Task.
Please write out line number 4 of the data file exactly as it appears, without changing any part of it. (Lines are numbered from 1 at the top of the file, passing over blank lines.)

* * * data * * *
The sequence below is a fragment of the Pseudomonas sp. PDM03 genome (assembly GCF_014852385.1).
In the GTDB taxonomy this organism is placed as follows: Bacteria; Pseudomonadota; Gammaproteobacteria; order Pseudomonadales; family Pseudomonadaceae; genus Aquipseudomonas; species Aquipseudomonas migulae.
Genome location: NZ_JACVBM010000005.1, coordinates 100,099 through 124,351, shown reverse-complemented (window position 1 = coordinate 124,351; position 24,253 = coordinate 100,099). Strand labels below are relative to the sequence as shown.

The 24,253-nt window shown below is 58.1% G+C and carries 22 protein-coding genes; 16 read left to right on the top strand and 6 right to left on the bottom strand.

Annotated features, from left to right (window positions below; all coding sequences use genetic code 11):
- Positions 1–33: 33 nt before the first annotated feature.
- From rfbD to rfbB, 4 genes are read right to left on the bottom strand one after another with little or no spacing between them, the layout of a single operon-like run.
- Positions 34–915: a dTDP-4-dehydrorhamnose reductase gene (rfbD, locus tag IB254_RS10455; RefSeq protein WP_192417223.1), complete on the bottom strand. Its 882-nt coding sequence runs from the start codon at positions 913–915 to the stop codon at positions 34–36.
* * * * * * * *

The 24,253-nt window shown below is 58.1% G+C and carries 22 protein-coding genes; 16 read left to right on the top strand and 6 right to left on the bottom strand.